So let’s say you don’t have enough fire hydrants. What do you do? Here’s an idea: Allow some “decorative” fire hydrants to be on a street’s edge to make people feel safer. After all, main thing is we should all feel safe. Don’t need any actual water to pull that off.
If you’ve got an off-kilter sense of humor, it was kind of funny yesterday to see the poor, backup fire crew from Hellsgate run hose 1,000 feet down the street and try to get water out of a cute little fire plug that hadn’t been attached to the water line for years.
The regular Payson crew knew better, but then they didn’t have enough hose to reach the real hydrant — some 1,300 feet down the street.
Fortunately, the fire truck was just down the street at the hospital when the call came in and got there so quickly the 500 gallons on the truck was enough to smother the blaze in the singlewide. They didn’t even really need the tanker truck, which pulled up after a bit.
So, how long must we put up with a system that allows a 1,300-foot interval between hydrants in the older sections of town? Today, fire codes call for a 500-foot interval — which means a fire truck with 1,000 feet of hose can hook up to two hydrants to fight any fire.
Fortunately, initial suspicions that the little red hydrant had failed for lack of flushing and checking proved unfounded. The town unwisely neglected the routine maintenance of hydrants for years — and has only recently got back on a reasonable maintenance schedule.
The real problem will prove much harder to solve. Clearly, many Payson homes and businesses remain dangerously far from the nearest hydrant. Retrofitting those areas will prove costly and time consuming.
The town was making progress upgrading hydrant lines whenever a new developer needed to tear up streets or extend lines — until construction died off.
What to do? We hope the town will explore stimulus funding or other creative solutions so that people living in older areas have just as much protection as the newcomers. Perhaps the fire hydrant question should be included in setting priorities for street rebuilds.
And in the interim, couldn’t fire trucks in neighborhoods with long gaps between hydrants carry more hose?
Those cute “decorative” hydrants made us feel all warm and cozy and safe up ’til now — but now that we’re in on the joke, we’re feeling distinctly nervous.
Whale of an event
Man. It was awesome, dude.
Eighteen pounds of bass. Massive fish. Towed the boat halfway across Roosevelt Lake.
We were going to throw a compressed air tank into that monster’s mouth and set it off with a .22, but instead decided to water ski behind the boat until Moby Bass got tired.
Just as we were gonna reel him in and win the brand new bass boat and the $20,000 cash prize, this 100-pound flathead catfish swims up and gobbles up that bass in one bite. Poor Max. Never let go of that pole. Ain’t seen him since.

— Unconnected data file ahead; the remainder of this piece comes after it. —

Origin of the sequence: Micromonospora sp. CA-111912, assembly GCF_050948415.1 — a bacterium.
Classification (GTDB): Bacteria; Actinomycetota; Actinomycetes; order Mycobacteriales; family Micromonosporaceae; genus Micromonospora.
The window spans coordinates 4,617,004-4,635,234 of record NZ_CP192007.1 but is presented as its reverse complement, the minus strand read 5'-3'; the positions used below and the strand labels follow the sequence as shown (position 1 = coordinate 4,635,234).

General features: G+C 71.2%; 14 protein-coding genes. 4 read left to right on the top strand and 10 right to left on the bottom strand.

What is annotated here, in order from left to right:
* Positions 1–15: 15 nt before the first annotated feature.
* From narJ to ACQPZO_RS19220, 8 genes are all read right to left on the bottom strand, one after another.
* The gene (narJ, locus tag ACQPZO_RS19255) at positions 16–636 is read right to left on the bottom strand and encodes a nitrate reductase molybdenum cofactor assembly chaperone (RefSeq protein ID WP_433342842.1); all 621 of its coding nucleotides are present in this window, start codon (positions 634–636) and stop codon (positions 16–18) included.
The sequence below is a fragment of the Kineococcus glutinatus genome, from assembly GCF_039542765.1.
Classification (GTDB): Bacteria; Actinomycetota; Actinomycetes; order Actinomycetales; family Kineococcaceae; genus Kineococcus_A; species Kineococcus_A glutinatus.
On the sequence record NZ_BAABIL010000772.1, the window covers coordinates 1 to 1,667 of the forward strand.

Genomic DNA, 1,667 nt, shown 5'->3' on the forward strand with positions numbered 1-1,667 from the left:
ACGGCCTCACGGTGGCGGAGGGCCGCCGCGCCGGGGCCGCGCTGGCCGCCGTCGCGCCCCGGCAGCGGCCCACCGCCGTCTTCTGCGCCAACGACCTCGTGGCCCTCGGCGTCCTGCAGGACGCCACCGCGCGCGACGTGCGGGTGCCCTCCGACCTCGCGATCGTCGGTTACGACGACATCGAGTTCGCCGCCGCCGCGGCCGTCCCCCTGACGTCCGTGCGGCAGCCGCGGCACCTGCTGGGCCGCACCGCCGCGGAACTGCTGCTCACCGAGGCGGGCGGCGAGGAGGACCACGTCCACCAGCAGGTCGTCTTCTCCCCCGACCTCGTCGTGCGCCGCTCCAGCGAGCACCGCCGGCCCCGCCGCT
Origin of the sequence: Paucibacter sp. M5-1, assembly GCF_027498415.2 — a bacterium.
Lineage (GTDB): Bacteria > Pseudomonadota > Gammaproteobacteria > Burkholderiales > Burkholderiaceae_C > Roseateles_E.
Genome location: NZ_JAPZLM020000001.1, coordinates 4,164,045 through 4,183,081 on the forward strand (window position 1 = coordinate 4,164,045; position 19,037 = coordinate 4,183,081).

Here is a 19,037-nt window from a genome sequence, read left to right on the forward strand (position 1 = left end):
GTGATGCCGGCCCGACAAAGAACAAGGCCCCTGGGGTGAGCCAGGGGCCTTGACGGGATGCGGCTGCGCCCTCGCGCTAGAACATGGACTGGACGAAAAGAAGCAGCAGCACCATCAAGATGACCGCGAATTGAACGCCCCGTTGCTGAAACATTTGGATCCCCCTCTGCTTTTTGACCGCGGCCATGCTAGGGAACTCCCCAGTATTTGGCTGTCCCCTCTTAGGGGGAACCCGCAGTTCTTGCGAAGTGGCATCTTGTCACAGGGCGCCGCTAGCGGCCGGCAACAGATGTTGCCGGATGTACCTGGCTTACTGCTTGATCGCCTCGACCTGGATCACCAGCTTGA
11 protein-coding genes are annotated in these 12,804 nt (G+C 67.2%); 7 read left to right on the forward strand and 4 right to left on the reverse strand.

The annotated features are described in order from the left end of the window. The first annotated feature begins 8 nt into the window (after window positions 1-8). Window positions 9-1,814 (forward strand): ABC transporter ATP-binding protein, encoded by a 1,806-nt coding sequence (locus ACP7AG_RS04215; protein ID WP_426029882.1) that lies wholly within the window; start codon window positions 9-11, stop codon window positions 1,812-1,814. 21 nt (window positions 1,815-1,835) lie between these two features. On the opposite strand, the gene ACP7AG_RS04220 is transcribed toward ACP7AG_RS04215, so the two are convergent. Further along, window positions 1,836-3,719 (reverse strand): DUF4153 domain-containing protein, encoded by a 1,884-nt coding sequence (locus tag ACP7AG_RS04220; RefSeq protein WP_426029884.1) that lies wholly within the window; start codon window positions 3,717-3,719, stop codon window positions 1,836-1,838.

And we do miss him. Still, it was a glorious day: Beautiful women, alluring lures, the smell of outboards. Took half the night and all the beer in the Mazatzal Casino just to get halfway done talking about it.
All of which raises a delicate question: How do you expound on about how great it was to have 500 fishermen in town without sounding like you’re telling a fish story?
Of course, you’ll believe us if you made it down to the starting line and saw that line of boats go roaring off across the lake, or if you jostled into position to watch the Walmart parking lot weigh-in or elbowed up to the bar at the casino, which sponsored the bass tournament and thereby provided everyone with a welcome boom in business.
The event provided another good weekend for hotels, restaurants and shops, as we putt-putt out of the recession like a bass boat in the weeds. We applaud the Tonto Apache Tribe and casino for having the imagination and smarts to host the event, and the town for providing support. The event would not have taken pace if a team of volunteers had not worked tirelessly to make it all run smoothly. And we hope those professionals will spread the word that Roosevelt provides some of the best bass fishing in the country — with Rim Country streams providing their own burbling fisherman’s paradise.
The event marks another vital step in cementing the region’s reputation as a fishing hot spot — which when combined with hiking, biking, camping and streamside lazing, can provide an economic base for a town known for too long as a fast food pit stop on the way to someplace else.
So this was big. How big? Like, man, THIS BIG.
No lie. You should have seen that catfish breach.